Funk lovers, rejoice!

Director and historian Nelson George has teamed up with Ahmir 'Questlove' Thompson, frontman of The Roots, to tell the tale of funk music. "Finding the Funk" is a fantastic music documentary packed with interviews, concert footage and all the gaudy images that make up this pungent brand of R&B and soul. The film pays tribute to the hippy slap bass of Sly and the Family Stone, the raw funk sampling of hip-hop and the neo-rock/funk fusion that Prince made popular.

"Finding The Funk" begins, aptly, with a 1980s vintage James Brown interview. The Godfather of Soul's self-proclaimed ownership over the genre is not without justification, seeing how he made himself the poster boy for the entire musical movement. Right off the bat, James preaches the gospel of 'The One': the ever important element within the rhythm that takes soul and throws it into the funk realm. Questlove is the audience's personal funk guide from that point forward, and he lovingly explains the importance of jazz, country and blues in the eventual creation of funk music as we know it today.

Interviews begin rolling out with some of the biggest names in the business. Bootsy Collins of the James Brown Band and Parliament Funkedelic features prominently in the doc, offering notes from his devotion to the craft and looking larger than life in his signature top hat and jewel-encrusted sunglasses. Other heartfelt funk testimonials are offered by George Clinton of P-Funk, Mike D of The Beastie Boys, Sheila E from the Prince camp, neo funk prodigy D'Angelo and a startlingly candid conversation with Sly Stone. It should be noted that Stone rarely does interviews, living out of the public eye and at times found living in poverty. The film is also laced with onscreen written interludes called 'Funk Chunks,' giving further information about the talent onscreen.

Once the roots of funk are explained, the Sly Stone story becomes an important one. Band member Larry Graham introduced the signature slaps and pops on electric bass that became synonymous within the genre. Jimi Hendrix, Miles Davis, Chic, The Ohio Players, Zapp, Parliament, War, Cameo, Prince, Digital Underground and Public Enemy are all topics of discussion in "Finding the Funk," and their donations to the craft are thoroughly explored.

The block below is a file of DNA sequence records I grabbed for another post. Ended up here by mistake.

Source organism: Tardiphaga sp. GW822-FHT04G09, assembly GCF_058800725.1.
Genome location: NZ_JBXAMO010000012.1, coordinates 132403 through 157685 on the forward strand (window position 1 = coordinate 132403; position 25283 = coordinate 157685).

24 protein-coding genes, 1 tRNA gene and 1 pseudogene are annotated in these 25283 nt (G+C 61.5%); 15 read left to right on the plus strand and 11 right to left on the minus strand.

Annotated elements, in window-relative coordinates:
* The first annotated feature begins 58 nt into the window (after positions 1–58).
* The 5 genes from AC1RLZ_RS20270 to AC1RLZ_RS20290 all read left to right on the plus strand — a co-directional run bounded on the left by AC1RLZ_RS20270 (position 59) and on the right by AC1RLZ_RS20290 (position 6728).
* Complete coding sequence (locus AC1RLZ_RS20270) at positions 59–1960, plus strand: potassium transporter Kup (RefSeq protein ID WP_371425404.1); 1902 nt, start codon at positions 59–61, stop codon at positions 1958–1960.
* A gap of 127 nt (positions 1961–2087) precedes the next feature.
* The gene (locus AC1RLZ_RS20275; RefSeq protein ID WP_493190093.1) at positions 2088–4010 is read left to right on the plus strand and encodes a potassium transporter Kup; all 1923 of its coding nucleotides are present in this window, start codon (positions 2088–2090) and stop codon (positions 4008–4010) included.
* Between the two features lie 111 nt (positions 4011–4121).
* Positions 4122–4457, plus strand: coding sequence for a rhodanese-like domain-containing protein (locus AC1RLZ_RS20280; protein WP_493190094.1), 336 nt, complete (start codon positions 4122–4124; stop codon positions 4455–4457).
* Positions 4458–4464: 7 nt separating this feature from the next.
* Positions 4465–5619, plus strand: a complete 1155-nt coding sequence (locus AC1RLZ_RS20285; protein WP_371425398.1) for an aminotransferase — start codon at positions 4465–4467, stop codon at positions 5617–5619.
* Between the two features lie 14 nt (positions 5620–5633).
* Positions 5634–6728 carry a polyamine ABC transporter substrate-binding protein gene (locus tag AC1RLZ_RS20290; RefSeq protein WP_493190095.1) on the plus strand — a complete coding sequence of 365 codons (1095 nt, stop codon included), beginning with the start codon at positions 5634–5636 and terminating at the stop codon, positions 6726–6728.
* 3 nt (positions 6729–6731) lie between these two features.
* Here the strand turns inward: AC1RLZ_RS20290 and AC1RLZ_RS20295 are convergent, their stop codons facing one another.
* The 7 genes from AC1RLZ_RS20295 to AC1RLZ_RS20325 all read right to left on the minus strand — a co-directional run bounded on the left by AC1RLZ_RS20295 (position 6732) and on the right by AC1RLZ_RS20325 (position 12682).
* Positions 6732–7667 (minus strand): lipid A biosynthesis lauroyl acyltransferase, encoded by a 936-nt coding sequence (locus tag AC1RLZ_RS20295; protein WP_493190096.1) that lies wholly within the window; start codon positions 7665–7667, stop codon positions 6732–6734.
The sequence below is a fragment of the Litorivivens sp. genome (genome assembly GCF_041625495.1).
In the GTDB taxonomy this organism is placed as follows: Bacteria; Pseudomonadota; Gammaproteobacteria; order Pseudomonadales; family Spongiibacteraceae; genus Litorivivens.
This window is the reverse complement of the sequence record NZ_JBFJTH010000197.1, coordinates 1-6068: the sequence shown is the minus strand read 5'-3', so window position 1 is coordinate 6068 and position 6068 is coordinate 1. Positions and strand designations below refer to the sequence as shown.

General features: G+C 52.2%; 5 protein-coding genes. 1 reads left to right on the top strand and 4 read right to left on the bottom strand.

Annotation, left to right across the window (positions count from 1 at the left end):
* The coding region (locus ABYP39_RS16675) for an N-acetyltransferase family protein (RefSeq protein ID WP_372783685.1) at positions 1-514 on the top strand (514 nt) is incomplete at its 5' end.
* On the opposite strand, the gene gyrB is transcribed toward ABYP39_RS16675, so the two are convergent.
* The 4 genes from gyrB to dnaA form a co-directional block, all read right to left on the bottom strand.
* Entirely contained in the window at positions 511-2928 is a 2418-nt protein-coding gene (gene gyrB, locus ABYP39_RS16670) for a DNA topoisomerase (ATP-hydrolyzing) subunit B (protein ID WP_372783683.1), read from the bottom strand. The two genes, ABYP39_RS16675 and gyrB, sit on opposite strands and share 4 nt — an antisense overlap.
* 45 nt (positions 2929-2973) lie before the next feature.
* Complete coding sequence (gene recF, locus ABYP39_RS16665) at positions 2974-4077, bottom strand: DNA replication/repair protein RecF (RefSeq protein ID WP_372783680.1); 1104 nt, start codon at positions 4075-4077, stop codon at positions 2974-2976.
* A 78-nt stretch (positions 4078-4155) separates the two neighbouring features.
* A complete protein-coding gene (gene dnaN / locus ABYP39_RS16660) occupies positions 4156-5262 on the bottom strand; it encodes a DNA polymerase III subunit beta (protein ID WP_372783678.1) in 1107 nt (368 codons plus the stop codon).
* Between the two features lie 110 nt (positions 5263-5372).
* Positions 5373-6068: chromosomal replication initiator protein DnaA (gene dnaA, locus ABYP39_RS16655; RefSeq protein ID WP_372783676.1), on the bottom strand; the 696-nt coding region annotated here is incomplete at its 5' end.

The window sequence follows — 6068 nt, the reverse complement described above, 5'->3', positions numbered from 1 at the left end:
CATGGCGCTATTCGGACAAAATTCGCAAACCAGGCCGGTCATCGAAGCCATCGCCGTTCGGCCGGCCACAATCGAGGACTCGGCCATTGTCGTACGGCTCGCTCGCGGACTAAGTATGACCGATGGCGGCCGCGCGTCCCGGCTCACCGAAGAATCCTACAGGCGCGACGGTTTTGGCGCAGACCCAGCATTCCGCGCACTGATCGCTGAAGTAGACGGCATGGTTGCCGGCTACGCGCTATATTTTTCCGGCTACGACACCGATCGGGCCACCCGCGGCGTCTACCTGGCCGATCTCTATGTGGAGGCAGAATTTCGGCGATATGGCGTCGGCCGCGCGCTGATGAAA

Questlove certainly is a proud and competent narrator throughout the film, even celebrating funk's viral journey into the music of Brazil and Africa and noting its healthy influence on countless jam bands, from Phish to The Disco Biscuits. His one lament is that that funk is both everywhere and nowhere. The beats, the horns and time signatures of funk are so prevalent in modern popular music that they almost go unnoticed as pop's steadfast backbone.

This is why "Finding the Funk" works so well. The grooves needed praise and context, and Nelson George has accomplished that mission. If there is one complaint about this doc, it is one shared with dozens of other historical music documentaries: Not enough music! There is so much time spent analyzing and reminiscing that the film may leave you craving for more tunes. I have repeated numerous quotes from Bootsy Collins and George Clinton since viewing this doc. Their sense of humor and love for the music is so infectious; it's easy to get on board the funk train.

Don't miss this doc; it brings attention to this vital and under-appreciated subcategory of music history.

"Finding The Funk" screenings:

Tue, Apr 30 7:00 PM The Royal Cinema

Thu, May 2 4:30 PM Isabel Bader Theatre

Sat, May 4 1:30 PM Bloor Hot Docs Cinema

Full schedule of Hot Docs screenings

Every day, Moviefone Canada will bring you another must-see documentary from the Hot Docs 2013 film festival. Read more reviews here
categories Movies